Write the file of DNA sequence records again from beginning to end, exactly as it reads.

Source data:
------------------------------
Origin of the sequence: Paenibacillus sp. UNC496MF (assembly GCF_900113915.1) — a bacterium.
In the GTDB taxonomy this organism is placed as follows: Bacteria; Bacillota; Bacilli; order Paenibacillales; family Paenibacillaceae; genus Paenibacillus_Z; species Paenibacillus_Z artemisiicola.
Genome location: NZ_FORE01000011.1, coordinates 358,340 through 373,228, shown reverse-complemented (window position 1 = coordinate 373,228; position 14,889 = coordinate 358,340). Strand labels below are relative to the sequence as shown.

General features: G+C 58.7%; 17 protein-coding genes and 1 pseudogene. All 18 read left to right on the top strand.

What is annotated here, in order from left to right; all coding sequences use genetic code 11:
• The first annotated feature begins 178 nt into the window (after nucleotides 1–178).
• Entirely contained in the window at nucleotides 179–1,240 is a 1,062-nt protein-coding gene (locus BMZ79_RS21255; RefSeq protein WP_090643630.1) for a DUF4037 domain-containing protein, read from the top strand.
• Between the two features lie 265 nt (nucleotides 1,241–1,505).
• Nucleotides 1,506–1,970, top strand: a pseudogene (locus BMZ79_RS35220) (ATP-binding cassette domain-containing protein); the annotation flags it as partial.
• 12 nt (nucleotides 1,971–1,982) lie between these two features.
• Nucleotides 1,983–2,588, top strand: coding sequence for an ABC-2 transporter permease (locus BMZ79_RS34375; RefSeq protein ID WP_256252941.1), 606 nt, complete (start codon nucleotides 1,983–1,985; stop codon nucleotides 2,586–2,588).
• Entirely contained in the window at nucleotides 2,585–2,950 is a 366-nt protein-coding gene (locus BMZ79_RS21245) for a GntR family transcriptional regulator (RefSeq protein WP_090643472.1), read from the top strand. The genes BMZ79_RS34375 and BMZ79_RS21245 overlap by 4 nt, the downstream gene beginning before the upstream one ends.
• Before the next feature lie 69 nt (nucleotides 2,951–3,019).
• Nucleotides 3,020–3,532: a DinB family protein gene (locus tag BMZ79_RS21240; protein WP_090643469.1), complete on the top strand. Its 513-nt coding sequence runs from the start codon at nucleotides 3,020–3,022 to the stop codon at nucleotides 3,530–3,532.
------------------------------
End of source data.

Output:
Origin of the sequence: Paenibacillus sp. UNC496MF (assembly GCF_900113915.1) — a bacterium.
In the GTDB taxonomy this organism is placed as follows: Bacteria; Bacillota; Bacilli; order Paenibacillales; family Paenibacillaceae; genus Paenibacillus_Z; species Paenibacillus_Z artemisiicola.
Genome location: NZ_FORE01000011.1, coordinates 358,340 through 373,228, shown reverse-complemented (window position 1 = coordinate 373,228; position 14,889 = coordinate 358,340). Strand labels below are relative to the sequence as shown.

General features: G+C 58.7%; 17 protein-coding genes and 1 pseudogene. All 18 read left to right on the top strand.

What is annotated here, in order from left to right; all coding sequences use genetic code 11:
• The first annotated feature begins 178 nt into the window (after nucleotides 1–178).
• Entirely contained in the window at nucleotides 179–1,240 is a 1,062-nt protein-coding gene (locus BMZ79_RS21255; RefSeq protein WP_090643630.1) for a DUF4037 domain-containing protein, read from the top strand.
• Between the two features lie 265 nt (nucleotides 1,241–1,505).
• Nucleotides 1,506–1,970, top strand: a pseudogene (locus BMZ79_RS35220) (ATP-binding cassette domain-containing protein); the annotation flags it as partial.
• 12 nt (nucleotides 1,971–1,982) lie between these two features.
• Nucleotides 1,983–2,588, top strand: coding sequence for an ABC-2 transporter permease (locus BMZ79_RS34375; RefSeq protein ID WP_256252941.1), 606 nt, complete (start codon nucleotides 1,983–1,985; stop codon nucleotides 2,586–2,588).
• Entirely contained in the window at nucleotides 2,585–2,950 is a 366-nt protein-coding gene (locus BMZ79_RS21245) for a GntR family transcriptional regulator (RefSeq protein WP_090643472.1), read from the top strand. The genes BMZ79_RS34375 and BMZ79_RS21245 overlap by 4 nt, the downstream gene beginning before the upstream one ends.
• Before the next feature lie 69 nt (nucleotides 2,951–3,019).
• Nucleotides 3,020–3,532: a DinB family protein gene (locus tag BMZ79_RS21240; protein WP_090643469.1), complete on the top strand. Its 513-nt coding sequence runs from the start codon at nucleotides 3,020–3,022 to the stop codon at nucleotides 3,530–3,532.